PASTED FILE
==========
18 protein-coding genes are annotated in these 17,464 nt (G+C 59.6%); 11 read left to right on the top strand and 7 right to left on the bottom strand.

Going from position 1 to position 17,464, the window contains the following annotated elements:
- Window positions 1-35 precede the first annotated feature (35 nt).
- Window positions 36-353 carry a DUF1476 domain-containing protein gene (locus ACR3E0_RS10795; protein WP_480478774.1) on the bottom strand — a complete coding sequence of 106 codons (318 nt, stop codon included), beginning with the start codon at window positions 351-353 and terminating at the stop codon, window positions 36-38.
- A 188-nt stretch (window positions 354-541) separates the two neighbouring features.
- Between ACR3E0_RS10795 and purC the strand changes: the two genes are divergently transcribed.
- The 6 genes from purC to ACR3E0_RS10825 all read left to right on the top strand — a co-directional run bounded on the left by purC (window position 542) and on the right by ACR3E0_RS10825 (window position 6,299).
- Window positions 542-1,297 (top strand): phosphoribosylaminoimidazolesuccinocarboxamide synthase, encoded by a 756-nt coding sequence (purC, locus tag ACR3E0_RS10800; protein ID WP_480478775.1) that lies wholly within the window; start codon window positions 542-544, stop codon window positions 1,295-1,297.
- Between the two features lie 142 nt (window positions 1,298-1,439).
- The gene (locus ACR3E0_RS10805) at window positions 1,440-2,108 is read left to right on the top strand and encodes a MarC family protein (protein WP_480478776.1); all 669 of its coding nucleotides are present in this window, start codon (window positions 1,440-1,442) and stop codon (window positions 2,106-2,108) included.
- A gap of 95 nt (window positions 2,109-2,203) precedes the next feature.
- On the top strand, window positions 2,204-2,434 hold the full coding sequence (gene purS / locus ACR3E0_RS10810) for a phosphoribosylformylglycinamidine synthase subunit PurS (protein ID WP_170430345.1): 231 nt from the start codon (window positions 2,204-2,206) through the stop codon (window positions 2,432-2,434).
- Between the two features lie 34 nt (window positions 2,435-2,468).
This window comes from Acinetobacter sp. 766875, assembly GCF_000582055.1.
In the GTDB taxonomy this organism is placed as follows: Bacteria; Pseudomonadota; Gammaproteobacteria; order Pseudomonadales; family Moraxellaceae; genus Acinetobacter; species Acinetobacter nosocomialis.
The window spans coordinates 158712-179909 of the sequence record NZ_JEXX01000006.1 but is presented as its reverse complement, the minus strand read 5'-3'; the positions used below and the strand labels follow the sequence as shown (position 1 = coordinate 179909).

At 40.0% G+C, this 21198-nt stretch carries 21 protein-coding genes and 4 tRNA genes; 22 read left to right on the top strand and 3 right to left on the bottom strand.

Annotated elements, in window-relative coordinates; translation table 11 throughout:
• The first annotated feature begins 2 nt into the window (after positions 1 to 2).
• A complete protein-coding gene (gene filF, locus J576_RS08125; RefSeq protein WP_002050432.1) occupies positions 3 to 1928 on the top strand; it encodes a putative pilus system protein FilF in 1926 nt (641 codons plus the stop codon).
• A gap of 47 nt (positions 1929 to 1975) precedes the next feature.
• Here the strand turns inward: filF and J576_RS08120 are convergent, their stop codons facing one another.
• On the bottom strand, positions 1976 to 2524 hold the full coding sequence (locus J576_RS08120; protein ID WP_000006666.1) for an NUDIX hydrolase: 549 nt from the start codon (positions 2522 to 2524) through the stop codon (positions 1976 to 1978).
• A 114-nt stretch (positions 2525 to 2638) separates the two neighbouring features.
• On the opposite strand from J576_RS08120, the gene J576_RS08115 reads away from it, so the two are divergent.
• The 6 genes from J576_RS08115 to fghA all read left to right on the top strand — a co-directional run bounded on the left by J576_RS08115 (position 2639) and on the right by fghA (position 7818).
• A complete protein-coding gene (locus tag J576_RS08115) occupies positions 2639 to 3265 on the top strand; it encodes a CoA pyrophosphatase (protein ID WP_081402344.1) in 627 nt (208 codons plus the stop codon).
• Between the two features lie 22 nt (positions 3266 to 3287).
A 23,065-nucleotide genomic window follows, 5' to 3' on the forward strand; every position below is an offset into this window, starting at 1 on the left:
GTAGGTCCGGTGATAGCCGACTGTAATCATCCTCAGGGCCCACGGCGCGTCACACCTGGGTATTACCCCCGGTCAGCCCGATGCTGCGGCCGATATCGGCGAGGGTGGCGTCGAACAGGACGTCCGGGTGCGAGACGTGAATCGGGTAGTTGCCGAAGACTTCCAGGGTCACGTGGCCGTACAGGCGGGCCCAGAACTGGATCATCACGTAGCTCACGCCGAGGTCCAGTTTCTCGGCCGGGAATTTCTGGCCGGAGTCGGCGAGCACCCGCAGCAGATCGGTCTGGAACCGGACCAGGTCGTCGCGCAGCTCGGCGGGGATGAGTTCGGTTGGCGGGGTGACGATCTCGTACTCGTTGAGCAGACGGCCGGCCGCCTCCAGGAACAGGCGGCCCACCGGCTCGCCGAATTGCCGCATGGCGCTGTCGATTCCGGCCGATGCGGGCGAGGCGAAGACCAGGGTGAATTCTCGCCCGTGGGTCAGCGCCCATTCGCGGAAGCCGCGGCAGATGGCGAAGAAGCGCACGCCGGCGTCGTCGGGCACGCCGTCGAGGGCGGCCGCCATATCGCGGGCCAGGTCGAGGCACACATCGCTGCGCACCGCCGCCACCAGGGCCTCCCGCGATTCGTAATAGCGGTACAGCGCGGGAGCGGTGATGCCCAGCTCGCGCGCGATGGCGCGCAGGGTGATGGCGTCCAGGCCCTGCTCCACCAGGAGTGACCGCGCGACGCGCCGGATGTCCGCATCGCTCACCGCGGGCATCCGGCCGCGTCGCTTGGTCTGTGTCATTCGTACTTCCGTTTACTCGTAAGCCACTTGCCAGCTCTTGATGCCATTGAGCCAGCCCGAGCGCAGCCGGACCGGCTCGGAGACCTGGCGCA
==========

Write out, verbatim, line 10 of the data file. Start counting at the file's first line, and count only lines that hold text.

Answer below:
- The gene (locus ACR3E0_RS10805) at window positions 1,440-2,108 is read left to right on the top strand and encodes a MarC family protein (protein WP_480478776.1); all 669 of its coding nucleotides are present in this window, start codon (window positions 1,440-1,442) and stop codon (window positions 2,106-2,108) included.